.Net 6 : System.Text.Json support for IAsyncEnumerable

As the Preview 4 of .Net 6 becomes available, one of the things that excites me is the System.Text.Json support for IAsyncEnumerable. The IAsyncEnumerable, introduced in .Net Core 3 and C# 8, enables us to iterate over async Enumerables. The newer version extends this support to the System.Text.Json.

Consider the following data.

[{"Id":0,"Value":"915777539"},{"Id":1,"Value":"1332243482"},{"Id":2,"Value":"306207588"},
 {"Id":3,"Value":"1413388423"},{"Id":4,"Value":"2145941621"},{"Id":5,"Value":"1041779876"},
 {"Id":6,"Value":"1121436961"},{"Id":7,"Value":"520045044"},{"Id":8,"Value":"1357859915"},
 {"Id":9,"Value":"1340510964"},{"Id":10,"Value":"1183306988"},{"Id":11,"Value":"502467538"},
 {"Id":12,"Value":"31513434"},{"Id":13,"Value":"999086707"},{"Id":14,"Value":"961728759"},
 {"Id":15,"Value":"1756662810"},{"Id":16,"Value":"1018107007"},{"Id":17,"Value":"433502262"},
 {"Id":18,"Value":"1784715926"},{"Id":19,"Value":"1418088822"},{"Id":20,"Value":"645106286"},
 {"Id":21,"Value":"1720929044"},{"Id":22,"Value":"1102142546"},{"Id":23,"Value":"2138442183"},
 {"Id":24,"Value":"208176799"},{"Id":25,"Value":"1700100438"},{"Id":26,"Value":"769308703"},
 "Id":27,"Value":"1558581057"},{"Id":28,"Value":"352810944"},{"Id":29,"Value":"299925316"}]

we could now write a streaming deserialization method using the JsonSerializer.DeserializeAsyncEnumerable. For example.

public async IAsyncEnumerable<T> DeserializeStreaming<T>(string data)
{
    using var memStream = new MemoryStream(Encoding.UTF8.GetBytes(data));

    await foreach(var item in JsonSerializer.DeserializeAsyncEnumerable<T>(memStream))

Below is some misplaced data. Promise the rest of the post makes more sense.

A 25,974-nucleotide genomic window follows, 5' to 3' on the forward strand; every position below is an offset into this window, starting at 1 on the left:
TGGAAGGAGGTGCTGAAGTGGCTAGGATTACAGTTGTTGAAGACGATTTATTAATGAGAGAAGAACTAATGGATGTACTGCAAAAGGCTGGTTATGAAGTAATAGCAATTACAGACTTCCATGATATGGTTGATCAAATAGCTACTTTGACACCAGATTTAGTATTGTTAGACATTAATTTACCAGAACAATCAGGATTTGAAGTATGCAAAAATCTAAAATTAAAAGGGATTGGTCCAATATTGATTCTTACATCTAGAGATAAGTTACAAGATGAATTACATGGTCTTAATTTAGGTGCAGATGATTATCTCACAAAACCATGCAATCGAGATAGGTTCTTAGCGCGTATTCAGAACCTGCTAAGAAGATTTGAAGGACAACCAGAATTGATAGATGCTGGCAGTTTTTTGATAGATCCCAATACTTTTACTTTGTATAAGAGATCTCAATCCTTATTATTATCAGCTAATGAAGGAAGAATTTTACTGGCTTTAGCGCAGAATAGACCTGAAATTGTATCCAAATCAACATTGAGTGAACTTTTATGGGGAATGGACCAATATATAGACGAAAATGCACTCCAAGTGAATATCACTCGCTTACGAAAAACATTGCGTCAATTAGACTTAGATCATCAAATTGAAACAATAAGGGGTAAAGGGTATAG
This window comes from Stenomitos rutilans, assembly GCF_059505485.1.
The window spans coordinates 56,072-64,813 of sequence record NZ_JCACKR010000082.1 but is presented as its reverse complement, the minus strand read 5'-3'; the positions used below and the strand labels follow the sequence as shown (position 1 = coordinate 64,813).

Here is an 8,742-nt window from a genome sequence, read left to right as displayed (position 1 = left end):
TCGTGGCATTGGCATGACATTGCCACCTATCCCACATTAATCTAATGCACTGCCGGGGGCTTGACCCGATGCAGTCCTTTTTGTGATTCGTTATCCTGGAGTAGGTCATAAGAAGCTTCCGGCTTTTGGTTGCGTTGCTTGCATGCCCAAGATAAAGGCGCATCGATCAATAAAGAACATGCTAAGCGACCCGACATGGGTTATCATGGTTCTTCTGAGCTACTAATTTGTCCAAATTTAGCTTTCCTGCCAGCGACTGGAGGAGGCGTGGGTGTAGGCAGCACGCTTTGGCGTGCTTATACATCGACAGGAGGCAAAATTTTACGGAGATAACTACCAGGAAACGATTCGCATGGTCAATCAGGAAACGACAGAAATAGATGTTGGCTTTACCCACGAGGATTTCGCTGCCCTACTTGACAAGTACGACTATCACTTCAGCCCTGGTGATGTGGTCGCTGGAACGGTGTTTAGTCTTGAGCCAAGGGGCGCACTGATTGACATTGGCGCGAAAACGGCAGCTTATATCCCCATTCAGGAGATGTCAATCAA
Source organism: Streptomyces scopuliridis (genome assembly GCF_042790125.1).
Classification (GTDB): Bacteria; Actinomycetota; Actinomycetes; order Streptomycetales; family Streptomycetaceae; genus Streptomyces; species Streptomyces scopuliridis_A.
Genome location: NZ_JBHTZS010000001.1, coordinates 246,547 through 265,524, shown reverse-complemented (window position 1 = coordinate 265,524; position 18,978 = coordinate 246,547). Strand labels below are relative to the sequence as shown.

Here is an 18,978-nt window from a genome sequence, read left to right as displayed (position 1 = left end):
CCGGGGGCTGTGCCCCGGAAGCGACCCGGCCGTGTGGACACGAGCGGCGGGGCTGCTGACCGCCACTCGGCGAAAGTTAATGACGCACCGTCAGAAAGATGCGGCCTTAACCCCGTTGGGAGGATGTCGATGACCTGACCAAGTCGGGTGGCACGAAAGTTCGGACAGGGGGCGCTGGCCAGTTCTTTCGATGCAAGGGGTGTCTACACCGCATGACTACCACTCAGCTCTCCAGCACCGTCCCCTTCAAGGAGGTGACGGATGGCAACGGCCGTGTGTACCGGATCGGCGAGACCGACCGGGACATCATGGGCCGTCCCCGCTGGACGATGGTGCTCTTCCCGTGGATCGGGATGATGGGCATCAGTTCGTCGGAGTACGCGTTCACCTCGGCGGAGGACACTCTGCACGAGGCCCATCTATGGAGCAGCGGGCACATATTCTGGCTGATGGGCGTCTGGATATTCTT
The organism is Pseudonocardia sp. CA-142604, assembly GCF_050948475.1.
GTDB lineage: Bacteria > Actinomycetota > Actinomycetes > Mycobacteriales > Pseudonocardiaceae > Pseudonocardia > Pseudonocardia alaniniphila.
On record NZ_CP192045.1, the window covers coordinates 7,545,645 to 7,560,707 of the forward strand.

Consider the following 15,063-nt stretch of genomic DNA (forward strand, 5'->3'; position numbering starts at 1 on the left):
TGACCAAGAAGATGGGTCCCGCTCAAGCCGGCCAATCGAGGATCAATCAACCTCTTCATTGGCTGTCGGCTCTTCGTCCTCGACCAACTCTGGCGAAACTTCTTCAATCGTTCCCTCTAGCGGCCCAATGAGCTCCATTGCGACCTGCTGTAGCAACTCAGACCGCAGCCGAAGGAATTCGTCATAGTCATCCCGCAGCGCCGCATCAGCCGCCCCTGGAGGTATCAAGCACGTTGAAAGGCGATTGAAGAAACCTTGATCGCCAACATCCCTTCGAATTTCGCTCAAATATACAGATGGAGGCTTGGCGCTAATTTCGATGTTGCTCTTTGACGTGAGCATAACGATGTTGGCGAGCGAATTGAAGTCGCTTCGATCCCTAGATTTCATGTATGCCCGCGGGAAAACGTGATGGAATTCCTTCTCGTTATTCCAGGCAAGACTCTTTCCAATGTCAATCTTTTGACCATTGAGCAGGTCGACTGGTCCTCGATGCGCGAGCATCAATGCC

{
        yield return item;
        await Task.Delay(1000);
    }
}

// Data
public class Data
{
    public int Id { get; set; }
    public string Value { get; set; }

}

The async streams of deserialized data provides an oppurtunity to deserialize on demand, which could be great addition particularly deserializing large data.

var instance = new StreamingSerializationTest();
await foreach (var item in instance.DeserializeStreaming<Data>(dataString))
{
    Console.WriteLine($"Data Item: {nameof(Data.Id)}={item.Id} , {nameof(Data.Value)}={item.Value}");

    if(item.Id > 5)
    {
        break;
    }
}

As you can observe in the output below, this would deserialiaze only on-demand.

Streaming Deserialize Demo
Inside Deserializing..
Data Item: Id=0 , Value=915777539
Inside Deserializing..
Data Item: Id=1 , Value=1332243482
Inside Deserializing..
Data Item: Id=2 , Value=306207588
Inside Deserializing..
Data Item: Id=3 , Value=1413388423
Inside Deserializing..
Data Item: Id=4 , Value=2145941621
Inside Deserializing..
Data Item: Id=5 , Value=1041779876
Inside Deserializing..
Data Item: Id=6 , Value=1121436961

As the moment, the Deseriliazation is severely limited to root level Json Arrays, but I guess that would over time as .Net 6 reaches release. Let us take a look at the serialization as well now. Turns out that is easy as well.

private async IAsyncEnumerable<Data> Generate(int maxItems)
{
    var random = new Random();
    for (int i = 0; i < maxItems; i++)
    {
        yield return new Data
        {
            Id = i,
            Value = random.Next().ToString()
        };
    }
}

public async Task SerializeStream()
{
    using var stream = Console.OpenStandardOutput();
    var data = new { Data = Generate(30) };
    await JsonSerializer.SerializeAsync(stream, data);
}

At this point, am not quite excited about streaming Serialization as I am about streaming Deserilization. This is because of the lack of usecase it might support. But am not denying there could be usecases, and over the time, I might be equally excited about it as well.

Complete sample of the code in this demo could be found in my Github

We will continue exploring the .Net 6 features in the upcoming posts as well. Until then, enjoy coding…

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